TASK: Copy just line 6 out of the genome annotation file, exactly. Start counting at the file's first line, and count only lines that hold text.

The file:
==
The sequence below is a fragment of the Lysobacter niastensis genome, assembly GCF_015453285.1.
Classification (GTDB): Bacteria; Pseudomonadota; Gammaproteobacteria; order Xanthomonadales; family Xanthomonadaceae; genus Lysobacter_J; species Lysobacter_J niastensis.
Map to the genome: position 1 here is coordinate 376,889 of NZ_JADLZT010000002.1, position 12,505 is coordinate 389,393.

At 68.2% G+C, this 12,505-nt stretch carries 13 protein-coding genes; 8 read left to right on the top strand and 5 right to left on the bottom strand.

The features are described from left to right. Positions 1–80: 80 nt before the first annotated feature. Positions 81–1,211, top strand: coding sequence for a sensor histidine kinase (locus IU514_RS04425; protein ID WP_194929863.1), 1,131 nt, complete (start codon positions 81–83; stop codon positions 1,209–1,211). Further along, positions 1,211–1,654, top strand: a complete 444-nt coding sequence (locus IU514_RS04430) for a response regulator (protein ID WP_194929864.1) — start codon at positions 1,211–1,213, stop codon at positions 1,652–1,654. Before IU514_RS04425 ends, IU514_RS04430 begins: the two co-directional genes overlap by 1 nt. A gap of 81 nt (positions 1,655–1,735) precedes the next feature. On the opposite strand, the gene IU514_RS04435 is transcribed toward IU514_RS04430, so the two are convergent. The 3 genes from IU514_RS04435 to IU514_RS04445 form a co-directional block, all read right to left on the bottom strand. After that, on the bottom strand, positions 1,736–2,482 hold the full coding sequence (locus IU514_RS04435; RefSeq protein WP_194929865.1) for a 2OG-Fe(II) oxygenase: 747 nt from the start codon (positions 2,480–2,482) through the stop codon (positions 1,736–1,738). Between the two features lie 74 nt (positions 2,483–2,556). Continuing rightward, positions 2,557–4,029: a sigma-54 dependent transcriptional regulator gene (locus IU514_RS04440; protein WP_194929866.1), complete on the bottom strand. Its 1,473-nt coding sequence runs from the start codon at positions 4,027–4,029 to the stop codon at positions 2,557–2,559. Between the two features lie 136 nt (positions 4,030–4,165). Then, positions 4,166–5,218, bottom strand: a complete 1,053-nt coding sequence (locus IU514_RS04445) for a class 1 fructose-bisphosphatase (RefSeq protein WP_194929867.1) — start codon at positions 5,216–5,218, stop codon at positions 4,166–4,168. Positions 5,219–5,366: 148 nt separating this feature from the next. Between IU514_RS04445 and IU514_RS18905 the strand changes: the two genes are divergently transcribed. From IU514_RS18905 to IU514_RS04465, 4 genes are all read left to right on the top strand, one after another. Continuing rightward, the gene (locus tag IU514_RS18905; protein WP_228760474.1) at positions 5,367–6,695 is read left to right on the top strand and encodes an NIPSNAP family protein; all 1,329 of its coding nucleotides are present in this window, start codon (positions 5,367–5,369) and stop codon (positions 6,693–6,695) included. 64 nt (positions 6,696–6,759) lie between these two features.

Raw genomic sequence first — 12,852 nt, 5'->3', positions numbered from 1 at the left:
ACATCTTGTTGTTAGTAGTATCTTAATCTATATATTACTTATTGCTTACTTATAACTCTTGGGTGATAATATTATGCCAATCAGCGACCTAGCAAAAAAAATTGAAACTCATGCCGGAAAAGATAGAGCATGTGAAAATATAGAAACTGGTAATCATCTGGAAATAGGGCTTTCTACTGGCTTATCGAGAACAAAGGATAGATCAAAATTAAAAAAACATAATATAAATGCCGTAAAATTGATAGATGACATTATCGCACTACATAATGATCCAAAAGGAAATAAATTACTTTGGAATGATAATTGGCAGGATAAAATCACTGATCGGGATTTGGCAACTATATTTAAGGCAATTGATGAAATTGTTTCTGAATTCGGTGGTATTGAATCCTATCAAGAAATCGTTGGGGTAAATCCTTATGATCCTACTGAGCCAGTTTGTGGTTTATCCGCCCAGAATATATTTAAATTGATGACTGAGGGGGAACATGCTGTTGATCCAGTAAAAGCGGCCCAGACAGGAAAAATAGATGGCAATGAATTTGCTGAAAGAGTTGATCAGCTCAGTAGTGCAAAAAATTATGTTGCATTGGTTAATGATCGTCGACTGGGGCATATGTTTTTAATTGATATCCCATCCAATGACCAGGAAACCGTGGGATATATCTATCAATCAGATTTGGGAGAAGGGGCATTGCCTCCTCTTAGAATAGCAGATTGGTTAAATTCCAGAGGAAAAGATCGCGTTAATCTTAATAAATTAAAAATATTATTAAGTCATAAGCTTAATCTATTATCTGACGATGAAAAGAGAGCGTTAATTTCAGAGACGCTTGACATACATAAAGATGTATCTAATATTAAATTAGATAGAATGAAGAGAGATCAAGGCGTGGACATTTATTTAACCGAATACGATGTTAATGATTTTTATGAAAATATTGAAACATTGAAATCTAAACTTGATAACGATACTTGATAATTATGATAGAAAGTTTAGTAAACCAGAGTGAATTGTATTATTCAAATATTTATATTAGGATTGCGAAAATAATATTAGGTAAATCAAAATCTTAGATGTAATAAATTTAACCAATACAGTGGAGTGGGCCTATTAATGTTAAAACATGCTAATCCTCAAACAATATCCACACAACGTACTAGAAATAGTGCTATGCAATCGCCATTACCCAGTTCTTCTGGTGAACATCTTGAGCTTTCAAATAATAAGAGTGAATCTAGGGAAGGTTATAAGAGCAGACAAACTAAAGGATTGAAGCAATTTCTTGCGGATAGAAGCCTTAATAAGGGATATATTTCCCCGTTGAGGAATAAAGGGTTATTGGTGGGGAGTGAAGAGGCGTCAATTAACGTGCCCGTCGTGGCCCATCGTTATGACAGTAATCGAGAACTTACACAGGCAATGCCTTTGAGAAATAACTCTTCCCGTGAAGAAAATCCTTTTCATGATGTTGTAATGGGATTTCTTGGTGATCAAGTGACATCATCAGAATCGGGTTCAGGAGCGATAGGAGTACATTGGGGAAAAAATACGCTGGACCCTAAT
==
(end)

Raw genomic sequence first — 12,852 nt, 5'->3', positions numbered from 1 at the left: